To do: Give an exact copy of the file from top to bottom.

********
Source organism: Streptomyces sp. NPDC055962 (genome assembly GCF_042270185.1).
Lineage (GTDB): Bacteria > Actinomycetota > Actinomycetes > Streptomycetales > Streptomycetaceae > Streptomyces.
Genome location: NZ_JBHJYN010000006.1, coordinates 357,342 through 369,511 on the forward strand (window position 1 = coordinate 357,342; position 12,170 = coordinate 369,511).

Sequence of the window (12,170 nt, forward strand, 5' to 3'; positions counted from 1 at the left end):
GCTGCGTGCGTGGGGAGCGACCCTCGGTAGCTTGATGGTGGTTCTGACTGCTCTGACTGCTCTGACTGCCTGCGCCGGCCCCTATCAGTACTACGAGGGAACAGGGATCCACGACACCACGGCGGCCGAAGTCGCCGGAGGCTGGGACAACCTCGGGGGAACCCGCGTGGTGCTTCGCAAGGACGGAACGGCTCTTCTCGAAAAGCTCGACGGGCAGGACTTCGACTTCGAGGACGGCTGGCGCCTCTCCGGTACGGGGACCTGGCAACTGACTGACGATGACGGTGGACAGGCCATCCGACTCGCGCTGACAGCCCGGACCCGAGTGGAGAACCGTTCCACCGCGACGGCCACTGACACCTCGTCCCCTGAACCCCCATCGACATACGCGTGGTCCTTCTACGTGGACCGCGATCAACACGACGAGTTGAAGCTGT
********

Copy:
Source organism: Streptomyces sp. NPDC055962 (genome assembly GCF_042270185.1).
Lineage (GTDB): Bacteria > Actinomycetota > Actinomycetes > Streptomycetales > Streptomycetaceae > Streptomyces.
Genome location: NZ_JBHJYN010000006.1, coordinates 357,342 through 369,511 on the forward strand (window position 1 = coordinate 357,342; position 12,170 = coordinate 369,511).

Sequence of the window (12,170 nt, forward strand, 5' to 3'; positions counted from 1 at the left end):
GCTGCGTGCGTGGGGAGCGACCCTCGGTAGCTTGATGGTGGTTCTGACTGCTCTGACTGCTCTGACTGCCTGCGCCGGCCCCTATCAGTACTACGAGGGAACAGGGATCCACGACACCACGGCGGCCGAAGTCGCCGGAGGCTGGGACAACCTCGGGGGAACCCGCGTGGTGCTTCGCAAGGACGGAACGGCTCTTCTCGAAAAGCTCGACGGGCAGGACTTCGACTTCGAGGACGGCTGGCGCCTCTCCGGTACGGGGACCTGGCAACTGACTGACGATGACGGTGGACAGGCCATCCGACTCGCGCTGACAGCCCGGACCCGAGTGGAGAACCGTTCCACCGCGACGGCCACTGACACCTCGTCCCCTGAACCCCCATCGACATACGCGTGGTCCTTCTACGTGGACCGCGATCAACACGACGAGTTGAAGCTGT